For MST analysis, purified recombinant SMARCA4-F4 (aa1009-1314) proteins or Flag-SMARCA4 from HCT116 cells were labeled with Monolith NT-647-NHS. Labeled proteins were used at a concentration of 100 nM in PBS pH 7.4 containing 0.05% Tween-20. The concentration of H4, H4R3me2a, and H4R3me2s peptides ranged from 10 nM to 500 μM. The combined solutions of labeled proteins and peptides were incubated for 5 min and transferred into silicon-treated capillaries. Thermophoresis was measured for 30 s on a NanoTemper Monolith NT.115 (NanoTemper Technologies GMBH) using 60% LED power and 20% laser power. Dissociation constants were calculated by NanoTemper Analysis 1.5.41 software using the mass action equation (Kd formula).

A MicroCal ITC-200 system (Malvern Instruments Ltd.) was used for ITC experiments. Briefly, the synthesized peptides (Genscript, Nanjing, China) and proteins were all subjected to extensive dialysis against PBS. Peptides at concentrations of 1 mM were loaded into the ITC syringe, and proteins at concentrations of 100 μM were loaded into the ITC cell. Then, 19 injections of 2 μl peptide each were automatically made into the cell at 25 °C. The results of binding isotherms were analyzed using the Origin 7.0 software package (Origin Lab).

Immunofluorescence and confocal microscopy

HCT116 cells were fixed with 4% formaldehyde for 15 min at room temperature. After washing cells 3 times in PBS with 0.1% Triton X-100, cells were blocked with 4% BSA for 30 min. Cells were incubated with primary antibody (PRMT1 and SMARCA4) for 1 h at room temperature. Following washes with PBS 0.1% Triton X-100, cells were incubated with a secondary antibody (Goat anti-Mouse IgG Alexa Fluor 488 and Goat anti-Rabbit IgG Alexa Fluor 594 from Life Technologies) for 1 h at room temperature. Following washes with PBS 0.1% Triton X-100, cells were stained with DAPI (Sigma) and visualized by confocal scanning microscopy (Olympus FV10i).

Western blot analysis and protein interaction studies

Cellular proteins were extracted by RIPA lysis buffer at high salt concentration (420 mM NaCl), and western blot analysis was performed as described previously [34]. Scans of the uncropped blots for Western blots are presented in Additional file 3. For immunoprecipitation assays, cells were washed with cold phosphate buffered saline (PBS) and lysed with cold cell lysis buffer for 30 min at 4 °C. Then, 500 μg of cellular extract was incubated with appropriate specific antibodies or normal rabbit immunoglobin G (IgG) at 4 °C overnight with constant rotation, followed by the addition of protein A/G Sepharose beads and incubation for 2 h at 4 °C. Beads were then washed five times with cell lysis buffer (50 mM Tris-HCl, pH 7.4, 150 mM NaCl, 1 mM EDTA, 0.5% NP-40, 0.25% sodium deoxycholate and protease inhibitor mixture). The immune complexes were subjected to SDS-PAGE followed by immunoblotting with secondary antibodies.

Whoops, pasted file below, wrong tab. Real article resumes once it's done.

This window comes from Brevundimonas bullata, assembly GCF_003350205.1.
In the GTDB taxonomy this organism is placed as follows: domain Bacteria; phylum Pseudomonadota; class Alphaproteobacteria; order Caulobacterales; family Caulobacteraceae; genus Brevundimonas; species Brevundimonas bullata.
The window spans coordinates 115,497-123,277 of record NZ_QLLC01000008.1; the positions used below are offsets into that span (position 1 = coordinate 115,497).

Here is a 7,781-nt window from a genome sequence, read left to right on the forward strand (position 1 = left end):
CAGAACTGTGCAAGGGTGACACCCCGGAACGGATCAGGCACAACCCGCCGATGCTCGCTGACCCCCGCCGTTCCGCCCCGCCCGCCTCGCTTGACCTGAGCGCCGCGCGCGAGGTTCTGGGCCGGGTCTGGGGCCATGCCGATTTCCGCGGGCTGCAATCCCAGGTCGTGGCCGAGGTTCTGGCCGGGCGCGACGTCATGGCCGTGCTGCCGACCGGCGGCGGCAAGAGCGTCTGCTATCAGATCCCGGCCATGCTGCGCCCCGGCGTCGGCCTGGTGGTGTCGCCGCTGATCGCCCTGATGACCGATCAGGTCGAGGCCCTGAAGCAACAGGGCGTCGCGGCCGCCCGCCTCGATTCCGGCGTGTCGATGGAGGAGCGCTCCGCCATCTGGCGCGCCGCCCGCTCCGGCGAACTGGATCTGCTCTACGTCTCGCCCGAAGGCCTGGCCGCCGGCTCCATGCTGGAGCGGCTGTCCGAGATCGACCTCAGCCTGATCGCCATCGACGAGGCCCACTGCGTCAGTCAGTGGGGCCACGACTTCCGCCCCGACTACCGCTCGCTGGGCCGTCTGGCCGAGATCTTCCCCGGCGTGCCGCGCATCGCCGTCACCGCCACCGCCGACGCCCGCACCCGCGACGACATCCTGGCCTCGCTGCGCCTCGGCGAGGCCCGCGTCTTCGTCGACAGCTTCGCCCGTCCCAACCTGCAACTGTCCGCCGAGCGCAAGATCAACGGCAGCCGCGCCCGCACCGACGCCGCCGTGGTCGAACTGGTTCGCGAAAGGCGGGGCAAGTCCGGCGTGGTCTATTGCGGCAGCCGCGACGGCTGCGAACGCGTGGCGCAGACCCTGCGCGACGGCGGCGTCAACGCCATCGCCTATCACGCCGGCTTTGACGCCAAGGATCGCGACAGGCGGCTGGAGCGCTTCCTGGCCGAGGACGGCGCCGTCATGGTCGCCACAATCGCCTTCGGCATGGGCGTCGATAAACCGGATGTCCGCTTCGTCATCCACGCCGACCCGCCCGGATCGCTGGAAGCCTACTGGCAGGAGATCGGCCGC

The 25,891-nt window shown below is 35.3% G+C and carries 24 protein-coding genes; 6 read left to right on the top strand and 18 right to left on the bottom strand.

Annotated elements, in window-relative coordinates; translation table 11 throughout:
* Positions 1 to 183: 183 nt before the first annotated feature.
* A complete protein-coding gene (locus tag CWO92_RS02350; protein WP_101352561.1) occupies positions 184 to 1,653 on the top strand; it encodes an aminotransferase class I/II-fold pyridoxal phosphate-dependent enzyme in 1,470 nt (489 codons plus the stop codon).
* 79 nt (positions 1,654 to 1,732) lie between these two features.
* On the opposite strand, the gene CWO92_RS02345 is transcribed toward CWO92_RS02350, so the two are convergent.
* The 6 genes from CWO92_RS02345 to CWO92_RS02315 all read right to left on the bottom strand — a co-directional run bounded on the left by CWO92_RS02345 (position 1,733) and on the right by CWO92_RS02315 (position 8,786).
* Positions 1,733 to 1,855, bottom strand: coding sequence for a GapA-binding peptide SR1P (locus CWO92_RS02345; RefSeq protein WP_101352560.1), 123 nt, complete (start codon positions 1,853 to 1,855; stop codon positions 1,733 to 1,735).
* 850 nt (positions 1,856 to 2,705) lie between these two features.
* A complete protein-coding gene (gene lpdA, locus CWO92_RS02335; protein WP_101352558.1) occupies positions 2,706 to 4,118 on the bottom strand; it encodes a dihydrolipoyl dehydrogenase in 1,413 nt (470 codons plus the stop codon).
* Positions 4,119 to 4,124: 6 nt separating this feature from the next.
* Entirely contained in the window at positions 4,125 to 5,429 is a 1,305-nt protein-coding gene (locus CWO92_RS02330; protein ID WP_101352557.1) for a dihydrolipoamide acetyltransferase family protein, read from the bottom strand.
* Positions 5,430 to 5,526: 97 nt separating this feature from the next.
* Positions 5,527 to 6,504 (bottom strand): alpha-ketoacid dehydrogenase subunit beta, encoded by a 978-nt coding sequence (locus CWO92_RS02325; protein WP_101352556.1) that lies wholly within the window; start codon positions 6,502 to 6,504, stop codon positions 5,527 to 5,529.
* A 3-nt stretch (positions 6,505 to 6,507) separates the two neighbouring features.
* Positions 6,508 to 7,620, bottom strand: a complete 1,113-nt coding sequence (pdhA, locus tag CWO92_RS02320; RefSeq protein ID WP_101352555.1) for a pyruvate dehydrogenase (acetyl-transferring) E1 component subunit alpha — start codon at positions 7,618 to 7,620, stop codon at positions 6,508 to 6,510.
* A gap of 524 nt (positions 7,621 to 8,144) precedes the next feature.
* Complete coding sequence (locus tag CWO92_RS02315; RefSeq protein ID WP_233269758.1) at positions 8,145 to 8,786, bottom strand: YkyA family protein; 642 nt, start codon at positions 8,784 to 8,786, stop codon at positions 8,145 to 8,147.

RNA isolation and quantitative RT-PCR

Total RNA from cultured cells was extracted using TRIzol reagent (Invitrogen). cDNAs were synthesized with a HiScript 1st Strand cDNA Synthesis Kit (Vazyme Biotech, China). Quantitative RT-PCR was performed using a FastStart Universal SYBR Green Master (Vazyme Biotech, China) according to the manufacturer’s instructions in a StepOnePlus™ Real-Time PCR System (Thermo Scientific) in a final volume of 20 μl. Cycling conditions were 94 °C for 15 s, 60 °C for 1 min, and 72 °C for 30 s. Each reaction was performed in triplicate. The primer sequences for RT-PCR are listed in Additional file 2: Table S5.

Proliferation assay, EdU incorporation assay, colony formation assay, and migration assays

The in vitro viability of colorectal cancer cells was assessed using the Cell Counting Kit-8 (CCK-8). Cell proliferation was determined by incorporation of 5-ethynyl-20-deoxyuridine (EdU) using an EdU Cell Proliferation Assay Kit (Ribobio). Colony formation was observed by staining cells with 0.1% crystal violet (Sangon Biotechnologies Inc., China). For cell migration assays, 5 × 105 cells were seeded into the upper chamber of the Transwell apparatus (Corning Costar) in serum-free medium, and medium supplemented with 10% FBS was added to the bottom chamber. After 24 h, the cells on the upper surface that did not pass through the 8-μm pore-size polycarbonate filter were removed using a moistened cotton swab; the cells migrating to the lower membrane surface were fixed in 100% methanol for 10 min, stained with 0.4% crystal violet for 15 min, and counted under a microscope (Nikon) at × 100 magnification.

Gene-microarray analysis